On Wednesday last week, Spokane County Commissioner Al French stands in front of a rare in-person audience of elected officials and local leaders — many who've come wearing face masks. The chart looming behind him shows the devastation that the coronavirus has wreaked upon Spokane in under a month.
"This is as of March 31," French says. "Restaurants and hotels, three weeks ago, they were sitting at 67 percent unemployment. Today they're now at 85 percent unemployment."
He points one by one to each economic sector — each one of the figures representing tens of the thousands of jobs lost. The manufacturing sector. Administrative services. Even health care. They're all in crisis.
"So let's talk about the $90 million," he says.
The next morning, the sum became official: $91.2 million landed in Spokane County's account courtesy of the federal government's huge stimulus bill. With the American economy in free fall, the Coronavirus Aid, Relief, and Economic Security Act — or CARES — has handed counties like Spokane a one-time windfall to repair the damage. With stakes that high and a pool of money that large, a heated debate has ignited over how to spend it.
"There are a lot of folks who clearly have needs and or agendas that they would like to see satisfied with the revenue available from the CARES funding," French tells the Inlander.
Yet making the final decision isn't up to them. It's up to only three people — county commissioners French, Mary Kuney and Josh Kerns.
And so when French told the Spokesman-Review last week that his No. 1 priority would be assisting local businesses recover and that spending one-time cash on efforts like rental mitigation are unsustainable, it alarmed some nonprofit advocates.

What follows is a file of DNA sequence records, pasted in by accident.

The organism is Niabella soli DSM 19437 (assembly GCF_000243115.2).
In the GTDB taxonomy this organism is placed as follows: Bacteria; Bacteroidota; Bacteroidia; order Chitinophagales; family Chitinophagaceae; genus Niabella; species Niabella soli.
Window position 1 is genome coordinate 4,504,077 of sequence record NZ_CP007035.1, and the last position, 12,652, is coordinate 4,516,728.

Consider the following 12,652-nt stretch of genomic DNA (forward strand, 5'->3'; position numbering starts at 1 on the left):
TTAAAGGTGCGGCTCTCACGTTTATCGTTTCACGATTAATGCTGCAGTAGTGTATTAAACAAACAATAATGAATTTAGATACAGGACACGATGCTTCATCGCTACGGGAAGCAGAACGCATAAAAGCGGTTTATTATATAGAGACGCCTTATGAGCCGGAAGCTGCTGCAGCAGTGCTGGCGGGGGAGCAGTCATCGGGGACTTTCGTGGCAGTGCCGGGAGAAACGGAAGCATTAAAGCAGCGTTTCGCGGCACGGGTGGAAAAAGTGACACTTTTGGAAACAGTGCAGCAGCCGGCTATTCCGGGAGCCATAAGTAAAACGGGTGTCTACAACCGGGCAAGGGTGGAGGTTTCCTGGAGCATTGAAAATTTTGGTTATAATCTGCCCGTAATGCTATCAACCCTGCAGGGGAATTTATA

On Facebook, former City Council President Ben Stuckart — now the director of the Spokane Low Income Housing Consortium — reacted by comparing French to a particularly small-hearted Dr. Suess character.
"Commissioner Grinch thinks mitigation efforts like rental assistance are 'not sustainable,'" Stuckart lamented. "There needs to be a public process and dialogue. Not one county commissioner giving it all to businesses."
No, French says, he's not heartless. His focus on healing battered businesses, he says, isn't callousness — it's prudent long-term thinking, he says.
"If you want to spend all your money on food and rental assistance, then what happens when you run out of money? People are still unemployed," French says. "And now they don't even have the way to keep themselves fed or the way to keep themselves housed. The solution to that is to get them a paycheck."
Not only that, French says, but subsidizing rental checks would result in a lot of money disappearing into the hands of out-of-state property management companies, instead of continuing to bounce around the local economy.
That doesn't mean there isn't money to spend to help people with rent, he says. But French believes that assistance should come from other pools of money, like Community Development Block Grants, to give the county the biggest bang for its buck.
When the Spokane Alliance, an activist group of local businesses and nonprofits held a press conference last week, members said they felt that the commissioners' hearts were in the right place — but they wanted to make sure they were listening to everyone.
"While the money is given to the county, it's to support everybody," says Gretchen Rehberg, bishop with the Episocopal Diocese in Spokane. "How do we best make that decision? If it's just the county commissioners making it, then I'm nervous. They are intelligent, well-meaning people who don't necessarily have the wisdom of the collective."
Indeed, the county commissioners repeatedly stress that they want to hear from everybody. They're not only holding weekly meetings with regional leaders, but last week they also launched an online survey at spokanecounty.org/CARESact. It asks local residents two simple questions: What sort of industry do you work in? And where should CARES Act funding be spent?
In the first 24 hours after the survey was posted, Kerns says, the county heard from over 700 people. Kerns himself met with Spokane Alliance over Zoom to hear some of its members' views about things like child care.
"They were hitting it from an angle of 'child care, those are small businesses as well,'" Kerns says. It's an argument he respects.